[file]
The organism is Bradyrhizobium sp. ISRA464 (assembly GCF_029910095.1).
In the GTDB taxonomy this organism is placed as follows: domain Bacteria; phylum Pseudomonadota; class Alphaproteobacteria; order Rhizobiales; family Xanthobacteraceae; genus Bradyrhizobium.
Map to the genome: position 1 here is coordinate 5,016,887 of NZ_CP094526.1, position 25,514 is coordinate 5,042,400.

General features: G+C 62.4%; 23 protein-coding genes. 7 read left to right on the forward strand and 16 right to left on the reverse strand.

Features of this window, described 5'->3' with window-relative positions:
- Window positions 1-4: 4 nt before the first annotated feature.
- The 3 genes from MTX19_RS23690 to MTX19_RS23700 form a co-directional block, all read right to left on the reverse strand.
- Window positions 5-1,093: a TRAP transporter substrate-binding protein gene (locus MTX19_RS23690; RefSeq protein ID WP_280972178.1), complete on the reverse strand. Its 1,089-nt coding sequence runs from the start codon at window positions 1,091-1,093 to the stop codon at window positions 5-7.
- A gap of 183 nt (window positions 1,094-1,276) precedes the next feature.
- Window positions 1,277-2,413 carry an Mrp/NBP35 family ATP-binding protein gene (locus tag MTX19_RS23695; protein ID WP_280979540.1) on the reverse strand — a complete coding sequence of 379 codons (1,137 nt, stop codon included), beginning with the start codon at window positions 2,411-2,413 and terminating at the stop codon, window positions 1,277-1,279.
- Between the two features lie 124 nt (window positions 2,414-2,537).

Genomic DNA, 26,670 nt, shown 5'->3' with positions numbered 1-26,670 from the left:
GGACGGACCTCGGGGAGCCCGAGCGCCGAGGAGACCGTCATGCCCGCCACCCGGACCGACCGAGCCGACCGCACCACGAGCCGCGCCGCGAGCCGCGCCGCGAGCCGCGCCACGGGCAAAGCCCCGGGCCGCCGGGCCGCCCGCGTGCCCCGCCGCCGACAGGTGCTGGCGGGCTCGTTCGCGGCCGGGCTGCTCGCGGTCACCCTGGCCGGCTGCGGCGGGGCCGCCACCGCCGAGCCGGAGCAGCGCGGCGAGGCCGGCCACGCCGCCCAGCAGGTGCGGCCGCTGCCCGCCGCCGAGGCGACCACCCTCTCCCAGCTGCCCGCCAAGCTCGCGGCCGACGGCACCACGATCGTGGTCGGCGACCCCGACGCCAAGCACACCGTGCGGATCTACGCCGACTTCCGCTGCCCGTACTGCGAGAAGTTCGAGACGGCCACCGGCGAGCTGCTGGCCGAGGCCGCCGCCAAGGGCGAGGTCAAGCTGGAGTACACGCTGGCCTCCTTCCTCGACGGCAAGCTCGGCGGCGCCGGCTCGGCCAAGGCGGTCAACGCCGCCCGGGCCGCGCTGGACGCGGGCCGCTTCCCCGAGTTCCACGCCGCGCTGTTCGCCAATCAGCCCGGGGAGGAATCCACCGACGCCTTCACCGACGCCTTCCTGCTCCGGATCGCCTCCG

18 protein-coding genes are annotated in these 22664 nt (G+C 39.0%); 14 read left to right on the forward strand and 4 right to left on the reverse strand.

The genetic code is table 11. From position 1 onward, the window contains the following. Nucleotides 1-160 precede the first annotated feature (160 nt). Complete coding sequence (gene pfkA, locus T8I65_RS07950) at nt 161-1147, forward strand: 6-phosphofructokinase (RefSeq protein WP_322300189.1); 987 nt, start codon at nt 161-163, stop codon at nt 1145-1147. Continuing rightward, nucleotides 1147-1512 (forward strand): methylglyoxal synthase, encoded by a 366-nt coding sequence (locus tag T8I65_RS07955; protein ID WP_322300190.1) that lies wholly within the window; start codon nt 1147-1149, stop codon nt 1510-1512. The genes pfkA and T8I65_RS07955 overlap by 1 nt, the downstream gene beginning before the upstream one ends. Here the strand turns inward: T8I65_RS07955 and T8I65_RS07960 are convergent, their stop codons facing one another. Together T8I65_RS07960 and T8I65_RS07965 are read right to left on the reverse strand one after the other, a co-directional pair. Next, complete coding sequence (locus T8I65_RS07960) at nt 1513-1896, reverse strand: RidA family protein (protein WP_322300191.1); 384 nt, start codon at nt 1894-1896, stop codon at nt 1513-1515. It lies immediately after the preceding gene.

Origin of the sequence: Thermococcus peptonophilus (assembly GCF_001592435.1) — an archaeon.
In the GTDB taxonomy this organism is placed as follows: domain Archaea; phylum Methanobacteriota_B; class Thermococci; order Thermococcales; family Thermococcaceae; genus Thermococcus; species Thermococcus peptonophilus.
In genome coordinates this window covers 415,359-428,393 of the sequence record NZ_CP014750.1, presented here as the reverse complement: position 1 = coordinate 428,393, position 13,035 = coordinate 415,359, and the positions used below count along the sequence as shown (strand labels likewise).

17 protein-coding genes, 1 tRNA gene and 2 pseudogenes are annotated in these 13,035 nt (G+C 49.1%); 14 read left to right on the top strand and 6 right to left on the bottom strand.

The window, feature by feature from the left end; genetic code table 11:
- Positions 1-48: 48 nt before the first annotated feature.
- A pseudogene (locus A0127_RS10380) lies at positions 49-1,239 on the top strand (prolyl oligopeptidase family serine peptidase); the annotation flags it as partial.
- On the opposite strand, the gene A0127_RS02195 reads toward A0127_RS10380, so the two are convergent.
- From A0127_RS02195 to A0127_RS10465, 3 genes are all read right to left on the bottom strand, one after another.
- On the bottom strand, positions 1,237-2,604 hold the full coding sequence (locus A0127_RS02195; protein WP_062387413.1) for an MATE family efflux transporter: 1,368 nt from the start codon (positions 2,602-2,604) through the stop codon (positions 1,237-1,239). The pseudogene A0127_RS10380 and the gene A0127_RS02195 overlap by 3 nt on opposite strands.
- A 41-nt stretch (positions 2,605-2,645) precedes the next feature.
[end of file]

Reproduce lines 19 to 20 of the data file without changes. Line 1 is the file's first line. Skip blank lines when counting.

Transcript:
17 protein-coding genes, 1 tRNA gene and 2 pseudogenes are annotated in these 13,035 nt (G+C 49.1%); 14 read left to right on the top strand and 6 right to left on the bottom strand.

The window, feature by feature from the left end; genetic code table 11: